Marine Biology

, Volume 55, Issue 1, pp 3–16 | Cite as

Macroinfaunal structure and effects of thermal discharges in a mesohaline habitat of Chesapeake Bay, near a Nuclear Power Plant

  • T-n. Loi
  • B. J. Wilson


The soft-bottom macroinfauna of the Chesapeake Bay near the Calvert Cliffs Nuclear Power Plant, Maryland, USA, was studied quarterly in 1977. A total of 42,900 organisms distributed among 55 taxa was taken in 180 Smith-McIntyre grabs. Two communities and an ecotone between these two communities were identified in association with three sediment types: sand, sand-clay, and clay. Reproductive activities of 8 numerically dominant species are described. The macroinfauna at Calvert Cliffs was largely seasonal; species richness and organism abundances were lowest in late summer. The polychaetes Scolecolepides viridis and Heteromastus filiformis and the bivalves Macoma balthica and Mya arenaria were dominant in March-June. In September-December, the polychaetes Neanthes succinea, Paraprionospio pinnata, and Glycinde solitaria and the bivalve Gemma gemma became dominant. There were clear indications of differences associated with sediment types in total number of species, total number of individuals, and abundances of the dominant species. The shallower and intermediate habitats had higher sand-clay ratios, lower organic carbon contents, and larger numbers of organisms than the deeper clay habitat. Within each depth, no apparent detrimental effects caused by the thermal discharges on total number of species, total number of individuals, abundances of the dominant species, species diversity or evenness were found. Increased abundance was observed at the discharge stations for a few species, especially for Mya arenaria and N. succinea.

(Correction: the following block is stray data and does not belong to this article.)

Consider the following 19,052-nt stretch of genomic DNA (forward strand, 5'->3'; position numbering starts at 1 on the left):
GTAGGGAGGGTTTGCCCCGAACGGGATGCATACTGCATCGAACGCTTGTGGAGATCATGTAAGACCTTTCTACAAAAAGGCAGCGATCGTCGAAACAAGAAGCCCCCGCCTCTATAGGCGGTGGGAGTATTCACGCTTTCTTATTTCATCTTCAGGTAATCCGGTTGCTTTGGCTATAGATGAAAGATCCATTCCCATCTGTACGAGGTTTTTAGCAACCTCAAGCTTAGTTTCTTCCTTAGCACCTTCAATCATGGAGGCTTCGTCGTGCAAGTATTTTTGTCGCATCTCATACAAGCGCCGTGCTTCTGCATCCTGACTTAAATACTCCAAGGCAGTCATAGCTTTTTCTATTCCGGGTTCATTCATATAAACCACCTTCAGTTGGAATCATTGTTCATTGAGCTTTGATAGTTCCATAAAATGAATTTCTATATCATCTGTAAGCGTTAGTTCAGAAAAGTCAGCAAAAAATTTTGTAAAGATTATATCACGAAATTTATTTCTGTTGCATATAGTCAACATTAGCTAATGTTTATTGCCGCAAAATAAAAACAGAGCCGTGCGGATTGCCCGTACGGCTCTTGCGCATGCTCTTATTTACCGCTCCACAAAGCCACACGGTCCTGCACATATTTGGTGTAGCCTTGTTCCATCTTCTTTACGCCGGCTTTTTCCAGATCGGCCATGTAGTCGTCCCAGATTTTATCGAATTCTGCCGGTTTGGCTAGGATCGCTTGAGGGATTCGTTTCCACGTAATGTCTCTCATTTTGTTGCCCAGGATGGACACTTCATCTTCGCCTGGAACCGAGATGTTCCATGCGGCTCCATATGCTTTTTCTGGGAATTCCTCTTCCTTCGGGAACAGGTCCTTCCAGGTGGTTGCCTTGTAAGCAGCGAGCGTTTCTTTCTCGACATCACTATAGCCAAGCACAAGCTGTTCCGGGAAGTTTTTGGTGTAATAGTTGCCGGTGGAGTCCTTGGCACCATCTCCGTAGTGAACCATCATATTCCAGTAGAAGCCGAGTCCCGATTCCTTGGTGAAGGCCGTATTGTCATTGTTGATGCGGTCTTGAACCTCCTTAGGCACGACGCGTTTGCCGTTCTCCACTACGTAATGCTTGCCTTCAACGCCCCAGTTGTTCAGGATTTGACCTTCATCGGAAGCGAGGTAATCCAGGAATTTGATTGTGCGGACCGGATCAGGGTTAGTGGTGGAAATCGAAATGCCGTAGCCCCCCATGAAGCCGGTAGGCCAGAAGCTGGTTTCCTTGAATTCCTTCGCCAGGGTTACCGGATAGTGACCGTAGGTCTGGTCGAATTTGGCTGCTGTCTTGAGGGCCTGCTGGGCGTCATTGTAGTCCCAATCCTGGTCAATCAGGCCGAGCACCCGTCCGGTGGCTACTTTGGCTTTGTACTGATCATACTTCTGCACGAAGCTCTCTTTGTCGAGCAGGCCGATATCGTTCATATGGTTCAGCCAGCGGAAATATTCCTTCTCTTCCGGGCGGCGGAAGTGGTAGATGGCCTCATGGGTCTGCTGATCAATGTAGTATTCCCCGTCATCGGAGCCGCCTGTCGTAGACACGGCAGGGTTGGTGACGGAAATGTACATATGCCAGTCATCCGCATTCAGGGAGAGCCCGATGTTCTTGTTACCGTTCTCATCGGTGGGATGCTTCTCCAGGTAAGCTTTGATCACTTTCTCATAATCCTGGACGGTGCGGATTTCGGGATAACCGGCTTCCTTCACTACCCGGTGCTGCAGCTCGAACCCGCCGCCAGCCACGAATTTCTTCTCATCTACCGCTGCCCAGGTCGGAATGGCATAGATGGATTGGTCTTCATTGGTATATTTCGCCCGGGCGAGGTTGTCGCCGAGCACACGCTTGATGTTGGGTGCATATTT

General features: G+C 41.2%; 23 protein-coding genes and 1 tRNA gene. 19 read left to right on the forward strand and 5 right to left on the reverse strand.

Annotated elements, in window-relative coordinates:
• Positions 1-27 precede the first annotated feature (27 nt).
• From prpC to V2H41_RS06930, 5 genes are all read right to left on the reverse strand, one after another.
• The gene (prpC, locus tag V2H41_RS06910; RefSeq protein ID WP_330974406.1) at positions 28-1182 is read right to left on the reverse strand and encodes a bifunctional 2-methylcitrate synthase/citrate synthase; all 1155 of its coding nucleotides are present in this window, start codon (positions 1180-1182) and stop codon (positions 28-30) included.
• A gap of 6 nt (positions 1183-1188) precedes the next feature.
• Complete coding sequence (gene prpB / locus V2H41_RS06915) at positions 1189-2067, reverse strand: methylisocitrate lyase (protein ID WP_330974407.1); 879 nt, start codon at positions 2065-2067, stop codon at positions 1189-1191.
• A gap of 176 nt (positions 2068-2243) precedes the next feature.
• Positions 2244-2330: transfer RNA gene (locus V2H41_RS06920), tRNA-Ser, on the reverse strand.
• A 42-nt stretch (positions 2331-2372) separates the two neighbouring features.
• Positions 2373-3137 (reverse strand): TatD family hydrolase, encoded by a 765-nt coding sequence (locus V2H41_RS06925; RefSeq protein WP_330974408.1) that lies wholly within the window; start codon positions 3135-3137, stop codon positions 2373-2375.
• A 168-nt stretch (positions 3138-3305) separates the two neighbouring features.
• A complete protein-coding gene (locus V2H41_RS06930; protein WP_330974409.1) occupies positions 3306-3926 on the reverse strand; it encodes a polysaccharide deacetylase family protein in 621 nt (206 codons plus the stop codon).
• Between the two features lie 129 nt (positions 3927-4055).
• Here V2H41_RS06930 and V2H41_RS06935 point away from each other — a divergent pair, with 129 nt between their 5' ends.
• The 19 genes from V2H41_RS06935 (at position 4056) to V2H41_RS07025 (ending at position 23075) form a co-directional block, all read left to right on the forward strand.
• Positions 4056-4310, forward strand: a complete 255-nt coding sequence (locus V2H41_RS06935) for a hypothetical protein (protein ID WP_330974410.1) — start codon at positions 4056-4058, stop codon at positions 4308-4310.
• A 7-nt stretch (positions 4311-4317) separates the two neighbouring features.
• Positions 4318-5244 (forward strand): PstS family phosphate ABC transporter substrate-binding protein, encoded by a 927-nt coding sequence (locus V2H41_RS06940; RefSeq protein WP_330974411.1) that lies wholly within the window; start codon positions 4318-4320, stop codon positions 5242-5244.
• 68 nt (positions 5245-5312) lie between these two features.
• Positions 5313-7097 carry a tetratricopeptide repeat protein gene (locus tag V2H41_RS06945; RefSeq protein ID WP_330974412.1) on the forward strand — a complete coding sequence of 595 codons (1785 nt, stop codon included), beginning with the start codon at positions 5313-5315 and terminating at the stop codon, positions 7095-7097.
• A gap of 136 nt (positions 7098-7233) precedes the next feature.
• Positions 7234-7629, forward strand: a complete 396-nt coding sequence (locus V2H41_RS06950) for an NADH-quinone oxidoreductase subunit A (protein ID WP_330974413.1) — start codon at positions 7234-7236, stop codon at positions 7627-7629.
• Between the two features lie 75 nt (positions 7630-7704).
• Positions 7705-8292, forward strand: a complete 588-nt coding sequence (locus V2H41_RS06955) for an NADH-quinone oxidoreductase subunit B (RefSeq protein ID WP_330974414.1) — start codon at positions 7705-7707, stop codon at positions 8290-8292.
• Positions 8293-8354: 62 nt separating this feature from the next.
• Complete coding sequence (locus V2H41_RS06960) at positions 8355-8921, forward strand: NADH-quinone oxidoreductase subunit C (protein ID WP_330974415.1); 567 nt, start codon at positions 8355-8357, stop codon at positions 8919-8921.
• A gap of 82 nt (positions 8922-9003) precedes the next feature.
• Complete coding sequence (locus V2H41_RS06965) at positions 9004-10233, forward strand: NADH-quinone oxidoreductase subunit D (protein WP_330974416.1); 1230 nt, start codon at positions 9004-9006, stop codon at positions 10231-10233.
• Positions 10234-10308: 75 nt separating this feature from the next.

Bivalve Dominant Species Nuclear Power Plant Polychaete Organic Carbon Content 
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Copyright information

© Springer-Verlag 1979

Authors and Affiliations

  • T-n. Loi
    • 1
  • B. J. Wilson
    • 1
  1. 1.Academy of Natural Sciences of PhiladelphiaPhiladelphiaUSA

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